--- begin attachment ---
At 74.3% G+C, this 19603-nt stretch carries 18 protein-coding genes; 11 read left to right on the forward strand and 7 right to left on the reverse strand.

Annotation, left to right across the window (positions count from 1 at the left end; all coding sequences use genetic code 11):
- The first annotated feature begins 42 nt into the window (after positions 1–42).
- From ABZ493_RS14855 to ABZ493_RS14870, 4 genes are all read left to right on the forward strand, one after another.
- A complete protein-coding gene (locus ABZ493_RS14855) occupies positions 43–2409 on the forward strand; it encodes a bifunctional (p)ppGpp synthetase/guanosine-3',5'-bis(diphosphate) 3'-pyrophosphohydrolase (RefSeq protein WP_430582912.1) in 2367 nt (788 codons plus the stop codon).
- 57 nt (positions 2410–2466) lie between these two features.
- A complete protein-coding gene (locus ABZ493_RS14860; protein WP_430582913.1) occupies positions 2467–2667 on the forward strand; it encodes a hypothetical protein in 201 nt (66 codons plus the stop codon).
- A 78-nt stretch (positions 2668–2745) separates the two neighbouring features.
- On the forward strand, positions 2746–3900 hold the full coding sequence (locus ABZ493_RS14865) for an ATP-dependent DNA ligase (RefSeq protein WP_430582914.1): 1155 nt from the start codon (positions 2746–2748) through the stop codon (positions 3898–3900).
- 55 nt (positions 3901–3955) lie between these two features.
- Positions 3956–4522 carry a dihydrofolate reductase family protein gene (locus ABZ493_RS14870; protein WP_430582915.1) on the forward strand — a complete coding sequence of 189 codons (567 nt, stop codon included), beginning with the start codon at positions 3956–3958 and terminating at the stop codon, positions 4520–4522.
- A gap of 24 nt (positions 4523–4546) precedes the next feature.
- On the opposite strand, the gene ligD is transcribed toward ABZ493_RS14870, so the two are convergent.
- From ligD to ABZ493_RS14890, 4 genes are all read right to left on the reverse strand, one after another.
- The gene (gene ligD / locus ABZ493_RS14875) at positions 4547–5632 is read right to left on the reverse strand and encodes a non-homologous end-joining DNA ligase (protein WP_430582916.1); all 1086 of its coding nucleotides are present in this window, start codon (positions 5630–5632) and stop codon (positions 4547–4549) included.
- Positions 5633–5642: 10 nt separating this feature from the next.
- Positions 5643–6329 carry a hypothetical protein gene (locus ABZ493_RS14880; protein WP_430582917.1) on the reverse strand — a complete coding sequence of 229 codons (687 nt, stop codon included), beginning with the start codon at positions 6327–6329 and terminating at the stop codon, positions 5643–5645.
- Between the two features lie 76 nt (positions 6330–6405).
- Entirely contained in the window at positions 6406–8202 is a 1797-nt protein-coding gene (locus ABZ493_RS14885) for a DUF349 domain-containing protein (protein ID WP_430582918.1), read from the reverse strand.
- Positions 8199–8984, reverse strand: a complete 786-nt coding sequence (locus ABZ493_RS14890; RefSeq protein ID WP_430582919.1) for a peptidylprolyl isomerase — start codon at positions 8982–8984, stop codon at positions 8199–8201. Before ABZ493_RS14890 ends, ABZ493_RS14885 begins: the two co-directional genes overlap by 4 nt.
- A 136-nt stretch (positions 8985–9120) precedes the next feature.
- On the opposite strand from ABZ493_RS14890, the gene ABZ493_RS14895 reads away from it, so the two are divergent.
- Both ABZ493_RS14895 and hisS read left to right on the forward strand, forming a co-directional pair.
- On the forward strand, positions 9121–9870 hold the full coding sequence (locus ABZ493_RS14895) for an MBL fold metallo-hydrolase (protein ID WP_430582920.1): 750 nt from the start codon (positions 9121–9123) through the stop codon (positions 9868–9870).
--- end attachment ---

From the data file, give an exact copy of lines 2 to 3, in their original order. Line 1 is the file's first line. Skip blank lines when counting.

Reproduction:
Annotation, left to right across the window (positions count from 1 at the left end; all coding sequences use genetic code 11):
- The first annotated feature begins 42 nt into the window (after positions 1–42).